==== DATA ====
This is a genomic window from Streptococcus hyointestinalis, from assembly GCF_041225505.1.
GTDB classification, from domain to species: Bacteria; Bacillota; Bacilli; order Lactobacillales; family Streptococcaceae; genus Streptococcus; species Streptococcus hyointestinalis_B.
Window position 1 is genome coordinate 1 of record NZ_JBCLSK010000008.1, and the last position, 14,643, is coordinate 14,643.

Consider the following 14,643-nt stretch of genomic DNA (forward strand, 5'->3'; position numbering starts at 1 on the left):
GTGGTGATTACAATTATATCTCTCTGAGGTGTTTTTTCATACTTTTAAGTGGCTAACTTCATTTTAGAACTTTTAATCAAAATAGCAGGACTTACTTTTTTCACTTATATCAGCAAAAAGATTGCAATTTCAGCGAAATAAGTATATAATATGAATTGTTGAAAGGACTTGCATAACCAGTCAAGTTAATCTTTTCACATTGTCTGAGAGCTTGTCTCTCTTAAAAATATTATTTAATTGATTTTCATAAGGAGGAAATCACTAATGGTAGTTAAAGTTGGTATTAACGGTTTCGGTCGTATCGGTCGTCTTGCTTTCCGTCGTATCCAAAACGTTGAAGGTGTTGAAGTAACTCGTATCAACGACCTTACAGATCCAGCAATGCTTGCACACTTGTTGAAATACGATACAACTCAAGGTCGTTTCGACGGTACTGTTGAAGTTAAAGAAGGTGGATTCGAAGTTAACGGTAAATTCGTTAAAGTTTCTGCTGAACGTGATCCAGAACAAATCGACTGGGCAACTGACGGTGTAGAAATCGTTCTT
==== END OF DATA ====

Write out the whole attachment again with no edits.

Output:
This is a genomic window from Streptococcus hyointestinalis, from assembly GCF_041225505.1.
GTDB classification, from domain to species: Bacteria; Bacillota; Bacilli; order Lactobacillales; family Streptococcaceae; genus Streptococcus; species Streptococcus hyointestinalis_B.
Window position 1 is genome coordinate 1 of record NZ_JBCLSK010000008.1, and the last position, 14,643, is coordinate 14,643.

Consider the following 14,643-nt stretch of genomic DNA (forward strand, 5'->3'; position numbering starts at 1 on the left):
GTGGTGATTACAATTATATCTCTCTGAGGTGTTTTTTCATACTTTTAAGTGGCTAACTTCATTTTAGAACTTTTAATCAAAATAGCAGGACTTACTTTTTTCACTTATATCAGCAAAAAGATTGCAATTTCAGCGAAATAAGTATATAATATGAATTGTTGAAAGGACTTGCATAACCAGTCAAGTTAATCTTTTCACATTGTCTGAGAGCTTGTCTCTCTTAAAAATATTATTTAATTGATTTTCATAAGGAGGAAATCACTAATGGTAGTTAAAGTTGGTATTAACGGTTTCGGTCGTATCGGTCGTCTTGCTTTCCGTCGTATCCAAAACGTTGAAGGTGTTGAAGTAACTCGTATCAACGACCTTACAGATCCAGCAATGCTTGCACACTTGTTGAAATACGATACAACTCAAGGTCGTTTCGACGGTACTGTTGAAGTTAAAGAAGGTGGATTCGAAGTTAACGGTAAATTCGTTAAAGTTTCTGCTGAACGTGATCCAGAACAAATCGACTGGGCAACTGACGGTGTAGAAATCGTTCTT